Mahmoud Abbas’s visit to Washington marks a new phase in Palestinian-US relations, one in which the US is willing to take an active part in promoting a Middle East peace settlement, in which Israel no longer has exclusive access to Washington’s ear and in which there is now a direct link, through the person of then Palestinian prime minister, between the PA and the White House.
This phase was a long time in coming. There were numerous impediments, the foremost being certain attitudes the current US administration inherited from its predecessor. President Clinton had — unjustly — held President Yasser Arafat responsible for forfeiting a historic opportunity to resolve the Palestinian-Israeli conflict at Camp David II. He therefore advised president elect Bush not to waste his energies on the Middle East because the Palestinians were not yet ready to sign an agreement and, instead, to give Israel full leeway to “defend itself” until the Palestinians were ready to accept the conditions Arafat turned down at Camp David. The Clinton administration further recommended that his successor sever all dealings with Arafat and begin the search for a new Palestinian leadership.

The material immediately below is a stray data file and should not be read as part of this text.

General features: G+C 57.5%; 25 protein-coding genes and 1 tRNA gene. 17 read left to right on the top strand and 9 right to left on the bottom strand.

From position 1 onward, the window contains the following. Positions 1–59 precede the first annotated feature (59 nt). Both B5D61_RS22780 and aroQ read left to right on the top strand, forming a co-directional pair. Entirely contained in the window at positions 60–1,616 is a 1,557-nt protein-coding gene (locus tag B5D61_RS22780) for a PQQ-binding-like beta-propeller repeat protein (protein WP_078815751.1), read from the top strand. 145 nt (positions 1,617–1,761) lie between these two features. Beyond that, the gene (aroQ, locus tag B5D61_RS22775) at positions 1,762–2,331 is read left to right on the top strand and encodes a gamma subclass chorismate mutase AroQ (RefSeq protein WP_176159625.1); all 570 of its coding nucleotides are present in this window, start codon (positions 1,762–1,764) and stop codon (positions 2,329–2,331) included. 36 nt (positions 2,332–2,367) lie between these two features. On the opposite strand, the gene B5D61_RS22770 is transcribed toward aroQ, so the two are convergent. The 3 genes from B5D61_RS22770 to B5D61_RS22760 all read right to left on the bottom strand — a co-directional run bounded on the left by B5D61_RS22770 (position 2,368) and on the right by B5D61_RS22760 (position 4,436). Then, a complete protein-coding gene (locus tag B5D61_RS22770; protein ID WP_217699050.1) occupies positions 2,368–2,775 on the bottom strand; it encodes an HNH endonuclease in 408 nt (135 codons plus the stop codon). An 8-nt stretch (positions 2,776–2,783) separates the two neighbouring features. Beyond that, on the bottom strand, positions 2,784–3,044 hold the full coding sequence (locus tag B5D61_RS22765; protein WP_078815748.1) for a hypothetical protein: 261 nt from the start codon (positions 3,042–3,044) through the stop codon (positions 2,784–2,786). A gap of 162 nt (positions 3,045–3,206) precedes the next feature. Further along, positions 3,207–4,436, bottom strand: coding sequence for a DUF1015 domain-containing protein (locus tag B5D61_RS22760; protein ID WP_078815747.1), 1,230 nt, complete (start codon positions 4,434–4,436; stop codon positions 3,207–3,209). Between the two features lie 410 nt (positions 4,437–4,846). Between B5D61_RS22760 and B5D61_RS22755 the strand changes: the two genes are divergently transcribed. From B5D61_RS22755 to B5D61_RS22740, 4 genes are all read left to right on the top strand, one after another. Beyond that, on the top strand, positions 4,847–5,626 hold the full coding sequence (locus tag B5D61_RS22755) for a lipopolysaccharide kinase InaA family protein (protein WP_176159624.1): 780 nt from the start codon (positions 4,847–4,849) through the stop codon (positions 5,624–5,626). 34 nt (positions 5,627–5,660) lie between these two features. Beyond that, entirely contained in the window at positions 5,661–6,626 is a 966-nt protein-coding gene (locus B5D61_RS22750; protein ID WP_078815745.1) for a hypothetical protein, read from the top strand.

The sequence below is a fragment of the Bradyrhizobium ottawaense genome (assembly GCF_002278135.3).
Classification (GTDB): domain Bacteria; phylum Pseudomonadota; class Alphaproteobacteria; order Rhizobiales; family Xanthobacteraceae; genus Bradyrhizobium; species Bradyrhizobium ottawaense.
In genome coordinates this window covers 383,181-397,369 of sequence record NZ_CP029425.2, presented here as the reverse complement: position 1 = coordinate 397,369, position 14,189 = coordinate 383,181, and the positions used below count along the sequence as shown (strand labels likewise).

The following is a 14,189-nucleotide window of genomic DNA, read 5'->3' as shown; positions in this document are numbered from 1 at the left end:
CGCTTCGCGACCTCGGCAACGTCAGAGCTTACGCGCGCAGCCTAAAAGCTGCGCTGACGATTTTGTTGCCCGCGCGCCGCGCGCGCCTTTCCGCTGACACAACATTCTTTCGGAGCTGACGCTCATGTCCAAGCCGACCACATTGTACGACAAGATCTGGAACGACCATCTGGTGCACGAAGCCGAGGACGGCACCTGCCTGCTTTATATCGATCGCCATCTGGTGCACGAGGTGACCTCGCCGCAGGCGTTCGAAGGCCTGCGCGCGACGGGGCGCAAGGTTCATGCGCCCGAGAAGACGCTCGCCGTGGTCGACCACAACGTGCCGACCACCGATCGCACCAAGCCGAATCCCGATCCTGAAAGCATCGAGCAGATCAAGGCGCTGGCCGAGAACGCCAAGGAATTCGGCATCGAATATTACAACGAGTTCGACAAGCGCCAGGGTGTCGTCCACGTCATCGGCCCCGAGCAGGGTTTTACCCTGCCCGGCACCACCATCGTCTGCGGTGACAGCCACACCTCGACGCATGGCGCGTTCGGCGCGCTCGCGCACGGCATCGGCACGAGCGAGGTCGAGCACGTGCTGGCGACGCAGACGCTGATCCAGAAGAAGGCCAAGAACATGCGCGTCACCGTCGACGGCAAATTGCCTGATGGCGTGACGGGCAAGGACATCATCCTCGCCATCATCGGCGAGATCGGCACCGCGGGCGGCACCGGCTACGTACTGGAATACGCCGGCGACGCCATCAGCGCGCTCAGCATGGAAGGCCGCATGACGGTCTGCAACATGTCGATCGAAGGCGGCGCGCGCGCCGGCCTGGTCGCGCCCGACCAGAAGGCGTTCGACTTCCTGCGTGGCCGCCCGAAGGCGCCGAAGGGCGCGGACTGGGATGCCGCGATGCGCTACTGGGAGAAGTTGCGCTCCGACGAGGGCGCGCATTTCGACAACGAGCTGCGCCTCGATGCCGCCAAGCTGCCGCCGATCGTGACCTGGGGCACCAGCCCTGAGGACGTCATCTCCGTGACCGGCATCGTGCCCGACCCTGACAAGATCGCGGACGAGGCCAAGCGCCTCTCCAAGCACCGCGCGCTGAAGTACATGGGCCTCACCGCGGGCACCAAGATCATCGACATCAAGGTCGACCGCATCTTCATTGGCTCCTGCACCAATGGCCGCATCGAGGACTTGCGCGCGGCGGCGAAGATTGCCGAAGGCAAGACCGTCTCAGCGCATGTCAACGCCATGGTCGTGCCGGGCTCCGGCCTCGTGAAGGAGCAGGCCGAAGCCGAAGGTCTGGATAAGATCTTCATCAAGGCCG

Nor should we underestimate the impact of the repercussions of 11 September on the situation. Not only did Washington charge that the Arabs were insufficiently committed to cooperating with the US in the fight against terrorism, pro-Israeli forces deftly exploited the post-11 September climate to muddy the waters further through a sustained campaign to depict Arab and Islamic societies as prone to fundamentalist violence and to brand the Palestinian resistance movement as terrorist. The campaign succeeded in making Washington more pro- Israeli than ever, evidence of which manifested itself following the outbreak of the Al-Aqsa Intifada. Rather than checking the outrages perpetrated by Israeli occupation forces it actively protected Israel from international censure by blocking the creation of a fact-finding committee on the crimes against humanity perpetrated in Jenin and Nablus.